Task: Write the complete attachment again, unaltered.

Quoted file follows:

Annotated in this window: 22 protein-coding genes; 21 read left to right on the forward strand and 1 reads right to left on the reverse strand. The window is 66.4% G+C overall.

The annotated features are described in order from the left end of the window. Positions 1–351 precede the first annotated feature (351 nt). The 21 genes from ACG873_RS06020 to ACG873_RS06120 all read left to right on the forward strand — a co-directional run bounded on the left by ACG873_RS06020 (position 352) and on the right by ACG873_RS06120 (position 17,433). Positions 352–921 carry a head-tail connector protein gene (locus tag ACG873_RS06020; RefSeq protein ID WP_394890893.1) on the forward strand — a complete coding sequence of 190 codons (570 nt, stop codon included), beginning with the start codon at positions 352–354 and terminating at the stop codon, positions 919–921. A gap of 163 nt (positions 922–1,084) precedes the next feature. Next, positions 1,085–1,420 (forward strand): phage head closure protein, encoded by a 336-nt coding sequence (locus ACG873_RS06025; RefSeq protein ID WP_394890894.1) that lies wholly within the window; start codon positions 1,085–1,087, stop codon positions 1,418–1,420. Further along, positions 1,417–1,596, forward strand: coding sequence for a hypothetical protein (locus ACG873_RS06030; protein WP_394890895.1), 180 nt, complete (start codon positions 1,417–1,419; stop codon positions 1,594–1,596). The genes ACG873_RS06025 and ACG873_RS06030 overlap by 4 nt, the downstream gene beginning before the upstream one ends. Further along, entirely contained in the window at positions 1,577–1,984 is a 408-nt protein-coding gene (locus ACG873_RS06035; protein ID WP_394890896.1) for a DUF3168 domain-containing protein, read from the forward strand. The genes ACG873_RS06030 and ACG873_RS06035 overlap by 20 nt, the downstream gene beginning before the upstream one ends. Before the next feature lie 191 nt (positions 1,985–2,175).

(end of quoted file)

Annotated in this window: 22 protein-coding genes; 21 read left to right on the forward strand and 1 reads right to left on the reverse strand. The window is 66.4% G+C overall.

The annotated features are described in order from the left end of the window. Positions 1–351 precede the first annotated feature (351 nt). The 21 genes from ACG873_RS06020 to ACG873_RS06120 all read left to right on the forward strand — a co-directional run bounded on the left by ACG873_RS06020 (position 352) and on the right by ACG873_RS06120 (position 17,433). Positions 352–921 carry a head-tail connector protein gene (locus tag ACG873_RS06020; RefSeq protein ID WP_394890893.1) on the forward strand — a complete coding sequence of 190 codons (570 nt, stop codon included), beginning with the start codon at positions 352–354 and terminating at the stop codon, positions 919–921. A gap of 163 nt (positions 922–1,084) precedes the next feature. Next, positions 1,085–1,420 (forward strand): phage head closure protein, encoded by a 336-nt coding sequence (locus ACG873_RS06025; RefSeq protein ID WP_394890894.1) that lies wholly within the window; start codon positions 1,085–1,087, stop codon positions 1,418–1,420. Further along, positions 1,417–1,596, forward strand: coding sequence for a hypothetical protein (locus ACG873_RS06030; protein WP_394890895.1), 180 nt, complete (start codon positions 1,417–1,419; stop codon positions 1,594–1,596). The genes ACG873_RS06025 and ACG873_RS06030 overlap by 4 nt, the downstream gene beginning before the upstream one ends. Further along, entirely contained in the window at positions 1,577–1,984 is a 408-nt protein-coding gene (locus ACG873_RS06035; protein ID WP_394890896.1) for a DUF3168 domain-containing protein, read from the forward strand. The genes ACG873_RS06030 and ACG873_RS06035 overlap by 20 nt, the downstream gene beginning before the upstream one ends. Before the next feature lie 191 nt (positions 1,985–2,175).